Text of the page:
I always admire hand-pieced, hand-quilted Grandmother's Flower Garden quilts when I see them in museums. They make me happy... VERY happy!!! Circles of hexagons, flowers, bright pastel colors, sweet/cute little prints with animals, children and posies... what's not to like?!
My quilting friend, Christy, who has a stash of 1930's reproduction fabrics, recently began basting scraps of fabric onto paper pieces, 3/4 inch hexagons. Her plan is to make a small, wall-hanging quilt. As I've watched her stitch, so portable, so satisfyingly mindless, I've begun to develop project envy.
|These fabrics are new... reproductions of designs/colors from the 1930's|
My husband likes to watch TV... and likes me to join him in that pastime for several hours each day. Watching TV, even good movies, is waaaay down, near the bottom, on the list of things I like to do. So the only way I can comfortably sit with him is when I can do handwork at the same time. Knitting works pretty well; I can do simple patterns with only dim lighting. But, having gone through a 2-year knitting spree, I'm knitted-out. What to do???
You guessed it! Grandma's flower garden quilt, here we go! Perfectly portable. Works for TV, waiting in line for the ferry, ferry rides, and quilt gatherings. And... I get to use the scraps from my other 30's reproduction quilt! Whooo-hoooo!
Step 1: Go to Paper Pieces, and buy die-cut, 3/4" hexagon paper pieces. I'm starting with a bag of 1,500 pieces, although I'll need at least one more bag to make a bed-sized quilt. The cost is $20/750 pcs. or $35/1,500 pcs.
Step 2: Get out fabric stash and cut 2" strips. Cut these into 2" squares. Using one of the paper pieces as a guide, snip the corners off the squares to make roughly hexagon-shaped fabric pieces. For my arrangement, it takes 6 pieces of print fabric and 1 piece of solid fabric to make one flower.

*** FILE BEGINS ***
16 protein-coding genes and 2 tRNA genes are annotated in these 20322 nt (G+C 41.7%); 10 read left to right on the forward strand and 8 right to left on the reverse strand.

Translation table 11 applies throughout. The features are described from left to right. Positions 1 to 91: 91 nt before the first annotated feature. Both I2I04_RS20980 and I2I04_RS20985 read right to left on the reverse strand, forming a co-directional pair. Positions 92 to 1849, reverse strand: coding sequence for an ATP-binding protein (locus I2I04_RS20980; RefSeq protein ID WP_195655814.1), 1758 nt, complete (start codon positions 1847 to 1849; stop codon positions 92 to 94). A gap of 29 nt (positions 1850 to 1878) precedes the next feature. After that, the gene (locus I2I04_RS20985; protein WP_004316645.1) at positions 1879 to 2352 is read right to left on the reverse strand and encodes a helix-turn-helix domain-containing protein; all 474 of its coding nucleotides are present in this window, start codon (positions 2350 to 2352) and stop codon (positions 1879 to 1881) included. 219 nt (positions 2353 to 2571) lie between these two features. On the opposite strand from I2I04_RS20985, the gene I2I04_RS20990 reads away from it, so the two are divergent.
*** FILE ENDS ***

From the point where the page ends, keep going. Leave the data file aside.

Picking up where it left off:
Step 3: Pin a fabric hex to a paper hex.
Step 4: Turn the fabric seam allowance around the edges of the paper piece and baste in place. Knots should be on the right side.
Step 5: Repeat steps 1-4 to make a bunch of fabric hexagons. Play with the arrangement of them to make a pleasing design. This is my plan, so far. There will be a white pathway around some of the flowers, other will have green print "leaves." What do you think of this arrangement? It's not the most familiar style. But it would not require quite so many boring white hexagons.
Step 6: Whip stitch the hexagons together by hand.
Step 7: Remove the basting stitches and paper pieces.
Step 8: Figure out how to deal with the uneven (hex shaped) edges. Layer the top, batting and backing.
Step 9: Hand quilt.
Obviously, I haven't given much thought to steps 6-9 yet. I have much TV to watch while making more than 3,000 fabric hexies before contemplating the finishing steps, although I will start whip-stitching the flowers together to give a little variety to my handwork.
Help... I NEED MORE VARIETY OF FABRICS!
Do you have scraps of 30's reproduction fabrics in your stash? I need pieces that are at least 2x12" or 4x6 inches... except for the green background fabrics... for greens I only need 2x8 or 4x4 inches. I'd be happy to trade a few bags of glass rings for some scraps! Email me at robin[at]robinatkins[dot]com.
Want to see more examples of Grandma's Flower Garden quilts? Check out this link to Google images!